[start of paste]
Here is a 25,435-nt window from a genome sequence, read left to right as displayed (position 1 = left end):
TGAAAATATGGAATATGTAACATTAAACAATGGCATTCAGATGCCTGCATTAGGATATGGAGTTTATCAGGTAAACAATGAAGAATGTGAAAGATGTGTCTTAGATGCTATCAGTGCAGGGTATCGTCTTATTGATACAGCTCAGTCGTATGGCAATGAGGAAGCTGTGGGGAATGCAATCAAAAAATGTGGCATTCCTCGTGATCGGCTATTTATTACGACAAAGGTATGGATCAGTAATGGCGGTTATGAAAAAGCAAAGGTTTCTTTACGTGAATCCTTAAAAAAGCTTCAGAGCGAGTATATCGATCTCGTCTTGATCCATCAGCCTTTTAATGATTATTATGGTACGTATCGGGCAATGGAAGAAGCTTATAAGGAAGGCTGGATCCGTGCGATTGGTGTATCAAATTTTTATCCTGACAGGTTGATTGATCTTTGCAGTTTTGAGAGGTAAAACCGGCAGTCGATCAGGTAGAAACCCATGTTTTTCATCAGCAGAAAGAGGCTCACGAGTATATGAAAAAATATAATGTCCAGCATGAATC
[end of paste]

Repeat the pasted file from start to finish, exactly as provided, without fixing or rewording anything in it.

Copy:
Here is a 25,435-nt window from a genome sequence, read left to right as displayed (position 1 = left end):
TGAAAATATGGAATATGTAACATTAAACAATGGCATTCAGATGCCTGCATTAGGATATGGAGTTTATCAGGTAAACAATGAAGAATGTGAAAGATGTGTCTTAGATGCTATCAGTGCAGGGTATCGTCTTATTGATACAGCTCAGTCGTATGGCAATGAGGAAGCTGTGGGGAATGCAATCAAAAAATGTGGCATTCCTCGTGATCGGCTATTTATTACGACAAAGGTATGGATCAGTAATGGCGGTTATGAAAAAGCAAAGGTTTCTTTACGTGAATCCTTAAAAAAGCTTCAGAGCGAGTATATCGATCTCGTCTTGATCCATCAGCCTTTTAATGATTATTATGGTACGTATCGGGCAATGGAAGAAGCTTATAAGGAAGGCTGGATCCGTGCGATTGGTGTATCAAATTTTTATCCTGACAGGTTGATTGATCTTTGCAGTTTTGAGAGGTAAAACCGGCAGTCGATCAGGTAGAAACCCATGTTTTTCATCAGCAGAAAGAGGCTCACGAGTATATGAAAAAATATAATGTCCAGCATGAATC